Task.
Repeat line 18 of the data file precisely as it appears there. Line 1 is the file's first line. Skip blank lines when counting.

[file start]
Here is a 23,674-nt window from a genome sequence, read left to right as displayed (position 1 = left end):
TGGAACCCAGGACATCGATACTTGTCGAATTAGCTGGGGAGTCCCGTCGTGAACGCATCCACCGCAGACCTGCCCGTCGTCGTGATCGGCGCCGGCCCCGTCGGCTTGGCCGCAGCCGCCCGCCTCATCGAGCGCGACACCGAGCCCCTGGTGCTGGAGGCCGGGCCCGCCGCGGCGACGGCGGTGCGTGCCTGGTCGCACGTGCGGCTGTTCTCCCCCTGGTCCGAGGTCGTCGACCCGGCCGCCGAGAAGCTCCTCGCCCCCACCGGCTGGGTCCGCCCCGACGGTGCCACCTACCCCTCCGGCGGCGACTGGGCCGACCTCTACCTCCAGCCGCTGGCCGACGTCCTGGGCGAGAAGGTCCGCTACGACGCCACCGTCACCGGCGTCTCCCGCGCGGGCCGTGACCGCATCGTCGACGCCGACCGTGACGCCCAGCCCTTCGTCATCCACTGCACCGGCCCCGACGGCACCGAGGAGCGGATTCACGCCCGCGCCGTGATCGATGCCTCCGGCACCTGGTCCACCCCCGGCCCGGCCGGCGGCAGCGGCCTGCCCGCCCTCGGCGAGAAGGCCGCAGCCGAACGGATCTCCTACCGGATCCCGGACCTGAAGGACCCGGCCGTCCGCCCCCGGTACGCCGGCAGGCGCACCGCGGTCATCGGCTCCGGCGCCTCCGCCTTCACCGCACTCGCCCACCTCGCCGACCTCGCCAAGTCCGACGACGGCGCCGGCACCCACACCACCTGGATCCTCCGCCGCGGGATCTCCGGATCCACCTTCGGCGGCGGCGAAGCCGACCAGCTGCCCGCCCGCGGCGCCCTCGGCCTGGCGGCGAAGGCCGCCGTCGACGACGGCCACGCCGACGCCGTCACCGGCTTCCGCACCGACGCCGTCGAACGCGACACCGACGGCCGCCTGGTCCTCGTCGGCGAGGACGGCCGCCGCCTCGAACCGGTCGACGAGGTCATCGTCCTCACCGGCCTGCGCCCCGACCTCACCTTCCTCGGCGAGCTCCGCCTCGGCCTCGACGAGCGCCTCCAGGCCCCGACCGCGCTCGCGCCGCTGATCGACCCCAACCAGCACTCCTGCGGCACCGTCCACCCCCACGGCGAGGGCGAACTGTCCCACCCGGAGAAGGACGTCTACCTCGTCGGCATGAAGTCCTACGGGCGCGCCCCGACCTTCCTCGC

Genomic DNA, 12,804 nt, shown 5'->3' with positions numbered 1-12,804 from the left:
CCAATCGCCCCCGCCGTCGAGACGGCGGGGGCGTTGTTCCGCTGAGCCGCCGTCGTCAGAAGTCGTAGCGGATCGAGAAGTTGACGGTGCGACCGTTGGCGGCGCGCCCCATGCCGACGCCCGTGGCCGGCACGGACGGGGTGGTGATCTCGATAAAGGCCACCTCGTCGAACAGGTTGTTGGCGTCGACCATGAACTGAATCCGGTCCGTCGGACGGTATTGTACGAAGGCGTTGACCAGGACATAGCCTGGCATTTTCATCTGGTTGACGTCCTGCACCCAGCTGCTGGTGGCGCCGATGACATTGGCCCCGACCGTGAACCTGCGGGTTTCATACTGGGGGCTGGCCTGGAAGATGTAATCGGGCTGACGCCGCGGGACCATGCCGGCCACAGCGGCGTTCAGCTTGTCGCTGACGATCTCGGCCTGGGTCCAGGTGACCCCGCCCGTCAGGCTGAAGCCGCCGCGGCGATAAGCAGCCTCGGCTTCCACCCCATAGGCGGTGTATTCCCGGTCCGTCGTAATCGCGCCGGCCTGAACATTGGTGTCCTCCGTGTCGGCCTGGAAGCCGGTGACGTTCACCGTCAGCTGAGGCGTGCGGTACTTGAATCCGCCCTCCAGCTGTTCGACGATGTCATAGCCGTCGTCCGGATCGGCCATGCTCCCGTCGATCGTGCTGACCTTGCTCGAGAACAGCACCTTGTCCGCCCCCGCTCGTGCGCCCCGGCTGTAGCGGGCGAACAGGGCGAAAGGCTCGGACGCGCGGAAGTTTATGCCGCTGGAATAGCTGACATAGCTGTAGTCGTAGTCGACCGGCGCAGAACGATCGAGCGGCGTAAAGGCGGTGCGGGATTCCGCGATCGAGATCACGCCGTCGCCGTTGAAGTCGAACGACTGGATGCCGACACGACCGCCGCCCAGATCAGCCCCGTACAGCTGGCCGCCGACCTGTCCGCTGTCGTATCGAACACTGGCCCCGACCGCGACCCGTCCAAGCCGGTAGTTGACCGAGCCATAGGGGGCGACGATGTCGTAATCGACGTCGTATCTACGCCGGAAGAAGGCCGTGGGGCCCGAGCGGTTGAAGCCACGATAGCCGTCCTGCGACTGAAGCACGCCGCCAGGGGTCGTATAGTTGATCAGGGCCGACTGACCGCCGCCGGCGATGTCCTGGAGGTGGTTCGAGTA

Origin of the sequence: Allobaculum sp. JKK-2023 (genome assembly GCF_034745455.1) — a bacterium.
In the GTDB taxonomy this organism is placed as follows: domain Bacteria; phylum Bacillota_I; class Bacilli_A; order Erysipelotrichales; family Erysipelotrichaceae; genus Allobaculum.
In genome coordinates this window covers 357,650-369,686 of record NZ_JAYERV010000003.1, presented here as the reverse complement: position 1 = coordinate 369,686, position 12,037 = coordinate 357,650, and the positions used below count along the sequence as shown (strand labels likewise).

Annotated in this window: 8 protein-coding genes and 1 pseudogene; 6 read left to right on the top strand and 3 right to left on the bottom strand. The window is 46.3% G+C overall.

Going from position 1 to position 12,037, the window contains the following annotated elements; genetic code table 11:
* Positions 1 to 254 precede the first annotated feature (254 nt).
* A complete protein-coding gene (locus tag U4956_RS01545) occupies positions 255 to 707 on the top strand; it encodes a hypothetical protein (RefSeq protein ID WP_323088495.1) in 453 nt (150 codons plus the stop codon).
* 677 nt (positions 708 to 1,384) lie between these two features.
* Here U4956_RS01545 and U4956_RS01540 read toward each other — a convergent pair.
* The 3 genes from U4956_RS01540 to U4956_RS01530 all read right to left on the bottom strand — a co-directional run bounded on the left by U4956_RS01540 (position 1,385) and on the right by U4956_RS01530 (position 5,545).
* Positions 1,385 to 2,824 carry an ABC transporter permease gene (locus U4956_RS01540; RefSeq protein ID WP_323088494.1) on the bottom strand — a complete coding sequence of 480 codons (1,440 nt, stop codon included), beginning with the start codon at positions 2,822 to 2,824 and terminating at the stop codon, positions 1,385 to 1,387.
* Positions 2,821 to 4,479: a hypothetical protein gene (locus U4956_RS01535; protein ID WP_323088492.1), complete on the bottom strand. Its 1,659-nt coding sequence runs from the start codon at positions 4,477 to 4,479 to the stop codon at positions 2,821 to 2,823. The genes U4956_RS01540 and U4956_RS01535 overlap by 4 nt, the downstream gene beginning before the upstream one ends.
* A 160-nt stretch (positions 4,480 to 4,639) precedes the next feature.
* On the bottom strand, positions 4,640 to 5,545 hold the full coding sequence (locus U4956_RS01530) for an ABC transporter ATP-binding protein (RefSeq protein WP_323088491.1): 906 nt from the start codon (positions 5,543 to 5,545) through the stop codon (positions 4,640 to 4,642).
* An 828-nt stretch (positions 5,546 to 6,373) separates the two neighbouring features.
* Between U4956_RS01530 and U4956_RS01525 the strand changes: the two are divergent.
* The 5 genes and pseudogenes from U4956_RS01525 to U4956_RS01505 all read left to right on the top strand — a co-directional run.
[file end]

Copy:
* On the bottom strand, positions 4,640 to 5,545 hold the full coding sequence (locus U4956_RS01530) for an ABC transporter ATP-binding protein (RefSeq protein WP_323088491.1): 906 nt from the start codon (positions 5,543 to 5,545) through the stop codon (positions 4,640 to 4,642).